Michael Garland

See Also


Z. Qureshi, V. S. Mailthody, I. Gelado, S. W. Min, A. Masood, J. Park, J. Xiong, CJ Newburn, D. Vainbrand, I. Chung, M. Garland, W. Dally, W. Hwu. GPU-Initiated On-Demand High-Throughput Storage Access in the BaM System Architecture. arXiv:2203.04910 [cs.DC], March 2022.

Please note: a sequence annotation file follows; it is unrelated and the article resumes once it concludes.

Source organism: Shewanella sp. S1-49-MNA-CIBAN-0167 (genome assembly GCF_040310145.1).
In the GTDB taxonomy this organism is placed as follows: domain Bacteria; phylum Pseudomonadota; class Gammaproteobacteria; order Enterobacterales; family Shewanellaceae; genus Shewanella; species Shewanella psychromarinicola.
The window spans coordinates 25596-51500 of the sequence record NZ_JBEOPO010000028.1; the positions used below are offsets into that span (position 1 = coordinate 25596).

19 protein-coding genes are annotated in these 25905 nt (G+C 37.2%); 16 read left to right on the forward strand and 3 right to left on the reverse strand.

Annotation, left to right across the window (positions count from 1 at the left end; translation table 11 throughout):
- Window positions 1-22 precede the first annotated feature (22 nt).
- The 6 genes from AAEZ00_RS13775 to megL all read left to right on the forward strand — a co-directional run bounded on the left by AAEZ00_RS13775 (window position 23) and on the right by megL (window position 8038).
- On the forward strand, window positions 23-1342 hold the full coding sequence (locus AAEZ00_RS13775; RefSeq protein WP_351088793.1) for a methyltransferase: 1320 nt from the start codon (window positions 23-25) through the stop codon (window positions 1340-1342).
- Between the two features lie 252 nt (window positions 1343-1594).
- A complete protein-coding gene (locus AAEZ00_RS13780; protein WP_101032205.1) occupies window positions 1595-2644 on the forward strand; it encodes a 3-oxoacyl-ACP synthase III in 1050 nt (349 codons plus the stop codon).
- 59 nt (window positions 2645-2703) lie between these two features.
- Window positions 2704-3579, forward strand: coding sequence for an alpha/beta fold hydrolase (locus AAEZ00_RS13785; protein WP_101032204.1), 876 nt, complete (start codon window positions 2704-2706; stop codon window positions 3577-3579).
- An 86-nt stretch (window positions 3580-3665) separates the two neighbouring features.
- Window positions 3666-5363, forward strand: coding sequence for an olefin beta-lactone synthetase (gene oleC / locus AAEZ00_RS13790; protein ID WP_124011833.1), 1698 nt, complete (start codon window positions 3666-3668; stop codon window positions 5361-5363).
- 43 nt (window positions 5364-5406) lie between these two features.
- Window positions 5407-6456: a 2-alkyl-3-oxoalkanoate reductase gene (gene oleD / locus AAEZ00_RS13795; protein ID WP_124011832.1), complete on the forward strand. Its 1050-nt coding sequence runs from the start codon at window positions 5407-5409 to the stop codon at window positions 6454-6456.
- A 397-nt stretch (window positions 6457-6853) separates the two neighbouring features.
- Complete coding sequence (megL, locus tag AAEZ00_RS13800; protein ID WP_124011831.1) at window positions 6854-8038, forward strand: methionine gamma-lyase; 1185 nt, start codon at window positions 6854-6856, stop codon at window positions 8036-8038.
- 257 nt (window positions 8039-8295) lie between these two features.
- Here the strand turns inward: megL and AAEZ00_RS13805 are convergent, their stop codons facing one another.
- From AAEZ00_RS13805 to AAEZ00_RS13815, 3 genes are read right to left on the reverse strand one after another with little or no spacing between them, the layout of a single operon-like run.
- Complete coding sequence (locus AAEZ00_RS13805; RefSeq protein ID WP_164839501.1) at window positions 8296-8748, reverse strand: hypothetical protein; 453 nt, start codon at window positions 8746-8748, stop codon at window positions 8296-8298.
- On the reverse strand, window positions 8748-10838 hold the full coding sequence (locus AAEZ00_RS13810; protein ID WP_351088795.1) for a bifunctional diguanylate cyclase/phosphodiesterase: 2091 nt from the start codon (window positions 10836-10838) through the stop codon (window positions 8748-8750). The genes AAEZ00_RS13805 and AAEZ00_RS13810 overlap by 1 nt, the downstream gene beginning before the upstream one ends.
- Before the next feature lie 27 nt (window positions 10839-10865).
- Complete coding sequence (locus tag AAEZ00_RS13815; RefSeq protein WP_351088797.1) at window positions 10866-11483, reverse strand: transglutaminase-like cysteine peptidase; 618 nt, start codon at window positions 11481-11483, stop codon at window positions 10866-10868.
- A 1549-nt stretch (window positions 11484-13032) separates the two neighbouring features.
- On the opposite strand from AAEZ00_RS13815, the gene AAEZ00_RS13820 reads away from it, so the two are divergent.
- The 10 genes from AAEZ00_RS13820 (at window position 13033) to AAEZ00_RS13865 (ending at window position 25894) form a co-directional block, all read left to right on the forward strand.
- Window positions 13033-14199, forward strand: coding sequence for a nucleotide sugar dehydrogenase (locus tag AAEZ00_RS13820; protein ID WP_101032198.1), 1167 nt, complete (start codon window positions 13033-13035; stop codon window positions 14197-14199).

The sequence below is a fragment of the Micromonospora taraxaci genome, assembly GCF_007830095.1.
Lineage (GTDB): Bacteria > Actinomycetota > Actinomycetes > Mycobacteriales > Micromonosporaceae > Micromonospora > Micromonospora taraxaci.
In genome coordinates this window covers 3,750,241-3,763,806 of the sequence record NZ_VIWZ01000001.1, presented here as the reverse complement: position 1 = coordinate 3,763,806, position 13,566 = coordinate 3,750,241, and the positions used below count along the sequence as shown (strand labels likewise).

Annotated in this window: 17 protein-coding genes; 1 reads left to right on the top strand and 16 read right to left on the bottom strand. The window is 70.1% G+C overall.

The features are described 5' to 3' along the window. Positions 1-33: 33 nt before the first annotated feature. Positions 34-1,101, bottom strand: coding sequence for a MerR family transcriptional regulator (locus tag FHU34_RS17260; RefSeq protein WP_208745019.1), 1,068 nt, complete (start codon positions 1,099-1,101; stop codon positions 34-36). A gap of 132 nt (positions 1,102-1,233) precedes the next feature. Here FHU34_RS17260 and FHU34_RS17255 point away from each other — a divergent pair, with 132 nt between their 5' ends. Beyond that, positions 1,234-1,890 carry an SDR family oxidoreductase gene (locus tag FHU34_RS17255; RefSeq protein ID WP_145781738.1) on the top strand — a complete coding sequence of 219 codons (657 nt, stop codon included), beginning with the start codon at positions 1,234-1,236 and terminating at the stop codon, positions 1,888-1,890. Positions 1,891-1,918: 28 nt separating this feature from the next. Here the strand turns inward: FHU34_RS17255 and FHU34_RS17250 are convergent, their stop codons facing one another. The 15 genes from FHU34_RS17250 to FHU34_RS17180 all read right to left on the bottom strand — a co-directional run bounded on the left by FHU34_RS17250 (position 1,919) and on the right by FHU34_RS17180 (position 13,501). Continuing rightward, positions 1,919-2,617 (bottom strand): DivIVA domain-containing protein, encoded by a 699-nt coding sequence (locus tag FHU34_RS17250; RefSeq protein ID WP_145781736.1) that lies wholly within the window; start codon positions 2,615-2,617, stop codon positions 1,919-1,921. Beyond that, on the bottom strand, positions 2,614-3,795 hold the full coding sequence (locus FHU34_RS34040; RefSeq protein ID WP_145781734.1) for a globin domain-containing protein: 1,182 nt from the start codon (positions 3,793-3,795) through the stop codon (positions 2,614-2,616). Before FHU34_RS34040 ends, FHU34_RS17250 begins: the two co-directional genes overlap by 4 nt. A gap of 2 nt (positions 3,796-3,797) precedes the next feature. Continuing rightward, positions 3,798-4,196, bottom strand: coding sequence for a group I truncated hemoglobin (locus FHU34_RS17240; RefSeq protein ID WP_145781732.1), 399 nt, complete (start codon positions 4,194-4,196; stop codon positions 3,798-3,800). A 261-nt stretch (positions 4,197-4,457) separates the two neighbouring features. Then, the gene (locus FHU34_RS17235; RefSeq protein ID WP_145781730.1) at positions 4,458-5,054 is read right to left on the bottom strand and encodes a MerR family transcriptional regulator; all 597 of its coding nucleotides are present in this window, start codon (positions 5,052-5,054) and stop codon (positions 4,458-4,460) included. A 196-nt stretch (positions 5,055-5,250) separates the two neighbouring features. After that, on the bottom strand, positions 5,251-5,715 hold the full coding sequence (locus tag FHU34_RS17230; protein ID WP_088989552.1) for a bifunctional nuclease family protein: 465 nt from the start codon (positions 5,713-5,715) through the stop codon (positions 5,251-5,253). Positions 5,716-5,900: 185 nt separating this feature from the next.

Graphics Processing Units (GPUs) have traditionally relied on the host CPU to initiate access to the data storage. This approach is well-suited for GPU applications with known data access patterns that enable partitioning of their dataset to be processed in a pipelined fashion in the GPU. However, emerging applications such as graph and data analytics, recommender systems, or graph neural networks, require fine-grained, data-dependent access to storage. CPU initiation of storage access is unsuitable for these applications due to high CPU-GPU synchronization overheads, I/O traffic amplification, and long CPU processing latencies. GPU-initiated storage removes these overheads from the storage control path and, thus, can potentially support these applications at much higher speed. However, there is a lack of systems architecture and software stack that enable efficient GPU-initiated storage access. This work presents a novel system architecture, BaM, that fills this gap. BaM features a fine-grained software cache to coalesce data storage requests while minimizing I/O traffic amplification. This software cache communicates with the storage system via high-throughput queues that enable the massive number of concurrent threads in modern GPUs to make I/O requests at a high rate to fully utilize the storage devices and the system interconnect. Experimental results show that BaM delivers 1.0x and 1.49x end-to-end speed up for BFS and CC graph analytics benchmarks while reducing hardware costs by up to 21.7x over accessing the graph data from the host memory. Furthermore, BaM speeds up data-analytics workloads by 5.3x over CPU-initiated storage access on the same hardware.